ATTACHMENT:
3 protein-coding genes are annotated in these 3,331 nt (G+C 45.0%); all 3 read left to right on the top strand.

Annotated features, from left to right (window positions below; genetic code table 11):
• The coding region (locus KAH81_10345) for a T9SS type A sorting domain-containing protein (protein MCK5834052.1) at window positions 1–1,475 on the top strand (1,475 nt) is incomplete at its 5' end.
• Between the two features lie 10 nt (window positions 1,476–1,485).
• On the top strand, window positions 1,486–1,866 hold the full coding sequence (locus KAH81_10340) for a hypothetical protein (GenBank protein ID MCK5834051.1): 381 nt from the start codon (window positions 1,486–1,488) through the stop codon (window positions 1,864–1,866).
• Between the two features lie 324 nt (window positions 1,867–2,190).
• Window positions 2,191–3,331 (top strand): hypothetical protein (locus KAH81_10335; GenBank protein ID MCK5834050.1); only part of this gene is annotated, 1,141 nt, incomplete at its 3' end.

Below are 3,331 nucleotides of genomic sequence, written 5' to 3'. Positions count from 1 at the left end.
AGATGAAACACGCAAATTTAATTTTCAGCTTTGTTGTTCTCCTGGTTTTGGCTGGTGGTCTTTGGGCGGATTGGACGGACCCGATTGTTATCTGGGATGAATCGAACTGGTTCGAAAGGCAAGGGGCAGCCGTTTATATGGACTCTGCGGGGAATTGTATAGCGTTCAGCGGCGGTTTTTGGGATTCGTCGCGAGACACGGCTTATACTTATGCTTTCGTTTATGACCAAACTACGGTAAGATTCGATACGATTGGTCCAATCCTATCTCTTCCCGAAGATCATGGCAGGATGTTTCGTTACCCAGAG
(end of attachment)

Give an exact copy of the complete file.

3 protein-coding genes are annotated in these 3,331 nt (G+C 45.0%); all 3 read left to right on the top strand.

Annotated features, from left to right (window positions below; genetic code table 11):
• The coding region (locus KAH81_10345) for a T9SS type A sorting domain-containing protein (protein MCK5834052.1) at window positions 1–1,475 on the top strand (1,475 nt) is incomplete at its 5' end.
• Between the two features lie 10 nt (window positions 1,476–1,485).
• On the top strand, window positions 1,486–1,866 hold the full coding sequence (locus KAH81_10340) for a hypothetical protein (GenBank protein ID MCK5834051.1): 381 nt from the start codon (window positions 1,486–1,488) through the stop codon (window positions 1,864–1,866).
• Between the two features lie 324 nt (window positions 1,867–2,190).
• Window positions 2,191–3,331 (top strand): hypothetical protein (locus KAH81_10335; GenBank protein ID MCK5834050.1); only part of this gene is annotated, 1,141 nt, incomplete at its 3' end.

Below are 3,331 nucleotides of genomic sequence, written 5' to 3'. Positions count from 1 at the left end.
AGATGAAACACGCAAATTTAATTTTCAGCTTTGTTGTTCTCCTGGTTTTGGCTGGTGGTCTTTGGGCGGATTGGACGGACCCGATTGTTATCTGGGATGAATCGAACTGGTTCGAAAGGCAAGGGGCAGCCGTTTATATGGACTCTGCGGGGAATTGTATAGCGTTCAGCGGCGGTTTTTGGGATTCGTCGCGAGACACGGCTTATACTTATGCTTTCGTTTATGACCAAACTACGGTAAGATTCGATACGATTGGTCCAATCCTATCTCTTCCCGAAGATCATGGCAGGATGTTTCGTTACCCAGAG